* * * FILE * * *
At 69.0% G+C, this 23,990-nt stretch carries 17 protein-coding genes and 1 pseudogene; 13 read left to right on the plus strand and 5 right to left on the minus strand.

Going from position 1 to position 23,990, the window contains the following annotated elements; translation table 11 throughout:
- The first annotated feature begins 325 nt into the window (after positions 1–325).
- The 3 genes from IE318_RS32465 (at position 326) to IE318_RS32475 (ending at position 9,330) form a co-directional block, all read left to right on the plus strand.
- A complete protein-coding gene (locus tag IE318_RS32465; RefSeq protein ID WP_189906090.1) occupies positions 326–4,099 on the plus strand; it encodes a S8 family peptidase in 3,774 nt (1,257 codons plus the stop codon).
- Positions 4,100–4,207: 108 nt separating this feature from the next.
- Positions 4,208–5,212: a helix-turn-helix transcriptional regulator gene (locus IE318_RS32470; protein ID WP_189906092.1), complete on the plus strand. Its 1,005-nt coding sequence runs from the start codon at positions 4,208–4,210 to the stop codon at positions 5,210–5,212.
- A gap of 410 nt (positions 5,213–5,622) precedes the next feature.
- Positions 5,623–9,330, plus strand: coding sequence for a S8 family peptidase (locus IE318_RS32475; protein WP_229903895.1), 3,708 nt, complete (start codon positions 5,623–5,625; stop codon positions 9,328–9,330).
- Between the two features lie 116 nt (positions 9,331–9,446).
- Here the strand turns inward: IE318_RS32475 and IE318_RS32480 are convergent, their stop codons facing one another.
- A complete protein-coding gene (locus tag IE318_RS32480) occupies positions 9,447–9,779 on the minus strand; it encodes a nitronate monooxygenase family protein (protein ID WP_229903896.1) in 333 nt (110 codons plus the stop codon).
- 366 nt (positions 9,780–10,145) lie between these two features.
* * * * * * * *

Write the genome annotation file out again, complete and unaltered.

At 69.0% G+C, this 23,990-nt stretch carries 17 protein-coding genes and 1 pseudogene; 13 read left to right on the plus strand and 5 right to left on the minus strand.

Going from position 1 to position 23,990, the window contains the following annotated elements; translation table 11 throughout:
- The first annotated feature begins 325 nt into the window (after positions 1–325).
- The 3 genes from IE318_RS32465 (at position 326) to IE318_RS32475 (ending at position 9,330) form a co-directional block, all read left to right on the plus strand.
- A complete protein-coding gene (locus tag IE318_RS32465; RefSeq protein ID WP_189906090.1) occupies positions 326–4,099 on the plus strand; it encodes a S8 family peptidase in 3,774 nt (1,257 codons plus the stop codon).
- Positions 4,100–4,207: 108 nt separating this feature from the next.
- Positions 4,208–5,212: a helix-turn-helix transcriptional regulator gene (locus IE318_RS32470; protein ID WP_189906092.1), complete on the plus strand. Its 1,005-nt coding sequence runs from the start codon at positions 4,208–4,210 to the stop codon at positions 5,210–5,212.
- A gap of 410 nt (positions 5,213–5,622) precedes the next feature.
- Positions 5,623–9,330, plus strand: coding sequence for a S8 family peptidase (locus IE318_RS32475; protein WP_229903895.1), 3,708 nt, complete (start codon positions 5,623–5,625; stop codon positions 9,328–9,330).
- Between the two features lie 116 nt (positions 9,331–9,446).
- Here the strand turns inward: IE318_RS32475 and IE318_RS32480 are convergent, their stop codons facing one another.
- A complete protein-coding gene (locus tag IE318_RS32480) occupies positions 9,447–9,779 on the minus strand; it encodes a nitronate monooxygenase family protein (protein ID WP_229903896.1) in 333 nt (110 codons plus the stop codon).
- 366 nt (positions 9,780–10,145) lie between these two features.